Candidates discuss finances, ideas in town hall debate

AJ Dome Washburn Review

WSGA president and vice-presidential candidates met once again for a follow-up debate in the lower level of the Memorial Union on Wednesday night. The debate was in town-hall style.

Gary Handy, assistant director of Student Activities and Greek Life, moderated the debate which about 30 people showed up to hear the candidates’ debate.

“I enjoyed this debate, this style,” said Handy. “It’s a good opportunity for the candidates to voice opinions and share ideas.”

Presidential candidates Mike Kitowski and Shelbie Konkel were in attendance, along with Konkel’s running mate Jessie McGown. This year’s write-in candidates, Alex Sonnich and Ivan Moya, were also in attendance. Due to their write-in status, Sonnich and Moya were not allowed by WSGA’s constitution to participate in Tuesday night’s formal debate. Wednesday’s town-hall style debate was set up to give them a voice in this week’s elections.

“I think we should host something like this more often,” said Sonnich. “Having a town hall meeting with students and WSGA staff every so often is a good idea, just to keep the conversation flowing.”

Each team had two minutes to answer the question directed to them. Questions regarding fiscal discipline, including the raise in tuition, and the cultivation of future ideas dominated the debate.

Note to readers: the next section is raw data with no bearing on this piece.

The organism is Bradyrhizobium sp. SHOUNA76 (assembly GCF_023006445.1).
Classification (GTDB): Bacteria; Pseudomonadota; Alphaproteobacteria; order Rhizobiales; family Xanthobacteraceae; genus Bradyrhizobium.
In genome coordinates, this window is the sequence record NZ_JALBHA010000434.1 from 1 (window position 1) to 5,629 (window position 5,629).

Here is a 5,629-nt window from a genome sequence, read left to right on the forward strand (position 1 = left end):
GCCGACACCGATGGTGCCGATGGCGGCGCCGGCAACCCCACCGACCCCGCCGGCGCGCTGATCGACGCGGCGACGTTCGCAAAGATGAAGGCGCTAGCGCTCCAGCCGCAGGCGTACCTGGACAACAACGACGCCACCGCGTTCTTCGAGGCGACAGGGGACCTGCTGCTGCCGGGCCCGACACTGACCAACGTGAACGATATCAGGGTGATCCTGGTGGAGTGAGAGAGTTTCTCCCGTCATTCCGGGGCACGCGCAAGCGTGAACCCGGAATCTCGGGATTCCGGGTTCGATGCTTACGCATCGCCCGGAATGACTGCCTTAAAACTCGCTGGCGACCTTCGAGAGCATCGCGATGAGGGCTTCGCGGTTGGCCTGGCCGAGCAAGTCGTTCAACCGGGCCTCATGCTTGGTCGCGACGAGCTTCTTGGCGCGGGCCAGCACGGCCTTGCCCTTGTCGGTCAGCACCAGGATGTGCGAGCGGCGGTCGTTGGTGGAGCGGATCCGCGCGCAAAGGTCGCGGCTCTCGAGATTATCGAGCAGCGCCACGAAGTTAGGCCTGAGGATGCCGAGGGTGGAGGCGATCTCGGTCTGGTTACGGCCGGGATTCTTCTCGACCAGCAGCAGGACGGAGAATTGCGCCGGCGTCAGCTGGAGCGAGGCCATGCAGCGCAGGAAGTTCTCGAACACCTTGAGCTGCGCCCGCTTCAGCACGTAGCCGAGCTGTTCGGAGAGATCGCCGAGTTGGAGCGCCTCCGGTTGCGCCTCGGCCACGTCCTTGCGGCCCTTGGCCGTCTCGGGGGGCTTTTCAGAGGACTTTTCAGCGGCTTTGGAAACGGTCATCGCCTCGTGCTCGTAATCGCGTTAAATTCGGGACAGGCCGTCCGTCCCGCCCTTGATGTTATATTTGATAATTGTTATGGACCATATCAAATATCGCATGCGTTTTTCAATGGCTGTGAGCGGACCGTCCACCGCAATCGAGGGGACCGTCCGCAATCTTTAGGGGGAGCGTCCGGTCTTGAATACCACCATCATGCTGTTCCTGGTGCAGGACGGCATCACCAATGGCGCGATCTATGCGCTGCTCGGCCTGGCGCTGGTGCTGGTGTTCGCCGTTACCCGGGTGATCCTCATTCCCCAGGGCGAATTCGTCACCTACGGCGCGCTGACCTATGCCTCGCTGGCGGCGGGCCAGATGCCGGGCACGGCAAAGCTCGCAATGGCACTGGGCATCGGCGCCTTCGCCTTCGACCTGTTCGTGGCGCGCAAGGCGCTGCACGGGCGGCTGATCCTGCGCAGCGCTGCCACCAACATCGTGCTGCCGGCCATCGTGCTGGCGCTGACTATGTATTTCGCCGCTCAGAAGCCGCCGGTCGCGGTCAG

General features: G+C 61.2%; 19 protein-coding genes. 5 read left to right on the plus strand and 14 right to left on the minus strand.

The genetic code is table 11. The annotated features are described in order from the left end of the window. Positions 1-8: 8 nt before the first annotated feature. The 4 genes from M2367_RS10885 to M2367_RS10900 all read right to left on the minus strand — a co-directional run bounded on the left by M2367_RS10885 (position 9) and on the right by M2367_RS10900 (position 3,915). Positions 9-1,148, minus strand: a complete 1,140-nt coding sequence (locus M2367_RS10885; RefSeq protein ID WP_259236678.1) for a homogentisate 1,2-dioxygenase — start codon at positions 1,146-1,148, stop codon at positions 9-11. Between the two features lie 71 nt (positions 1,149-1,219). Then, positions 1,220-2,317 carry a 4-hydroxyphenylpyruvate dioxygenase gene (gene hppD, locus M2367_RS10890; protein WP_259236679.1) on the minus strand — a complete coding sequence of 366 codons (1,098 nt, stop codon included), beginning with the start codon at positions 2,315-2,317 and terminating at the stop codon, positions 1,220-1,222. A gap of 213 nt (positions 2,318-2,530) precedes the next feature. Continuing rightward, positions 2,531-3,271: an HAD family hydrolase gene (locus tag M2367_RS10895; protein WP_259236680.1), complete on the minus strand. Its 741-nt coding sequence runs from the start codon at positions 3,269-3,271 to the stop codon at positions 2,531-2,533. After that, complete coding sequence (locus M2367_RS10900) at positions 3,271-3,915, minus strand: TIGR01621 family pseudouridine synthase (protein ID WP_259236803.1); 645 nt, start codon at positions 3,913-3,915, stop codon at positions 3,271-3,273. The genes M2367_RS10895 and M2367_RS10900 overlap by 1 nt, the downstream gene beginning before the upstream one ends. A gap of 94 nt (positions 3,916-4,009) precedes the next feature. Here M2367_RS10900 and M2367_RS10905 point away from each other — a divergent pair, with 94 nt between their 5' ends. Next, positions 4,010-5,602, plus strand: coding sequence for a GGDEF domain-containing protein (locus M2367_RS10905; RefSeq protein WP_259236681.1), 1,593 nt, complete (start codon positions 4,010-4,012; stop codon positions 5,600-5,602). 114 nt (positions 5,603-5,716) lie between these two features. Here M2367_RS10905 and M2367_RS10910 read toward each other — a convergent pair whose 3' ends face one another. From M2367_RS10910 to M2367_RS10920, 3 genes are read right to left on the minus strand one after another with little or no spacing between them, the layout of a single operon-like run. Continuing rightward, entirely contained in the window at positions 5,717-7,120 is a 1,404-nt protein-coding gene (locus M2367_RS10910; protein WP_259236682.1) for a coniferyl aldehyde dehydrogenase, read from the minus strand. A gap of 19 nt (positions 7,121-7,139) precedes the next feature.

“Tuition is never going to go down, let’s be honest,” said Kitowski. 

Each team promoted fiscal responsibility, but with different details to support their platform. Kitowski assured students that Washburn is “still a good bang for your buck,” while Moya offered a proposal for being financially responsible on a micro-level.

“We would cut our personal salaries as President and Vice in order to send a message,” said Moya. “It shows that we’re willing to make a small sacrifice to re-evaluate the budget.”

Konkel, who has served on WSGA executive staff for three years, countered that WSGA has a “healthy budget, but they can’t find ways to spend it appropriately.” She also said that cutting the President and Vice’s salaries would put them below state-mandated minimum wage.

“The amount I get paid from my salary is enough for rent and food, and that’s it,” said McGown, also a three-year member of WSGA. “You have to make it known that it’s a valuable job. You can’t just cut wages and expect the same level of work quality.”

The idea, according to Moya and Sonnich, is to send a message of fiscal responsibility by participating in it actively.

“We’re just asking, why hasn’t it been done before,” said Sonnich.

The issue of finances continued with an audience-fielded question about the touch-screen consoles scattered throughout the Memorial Union. The consoles are meant to be used as information centers for visitors or those unfamiliar to Washburn. The university spent $44,000 to install them, and the question was concerning whether or not they were a wise purchase.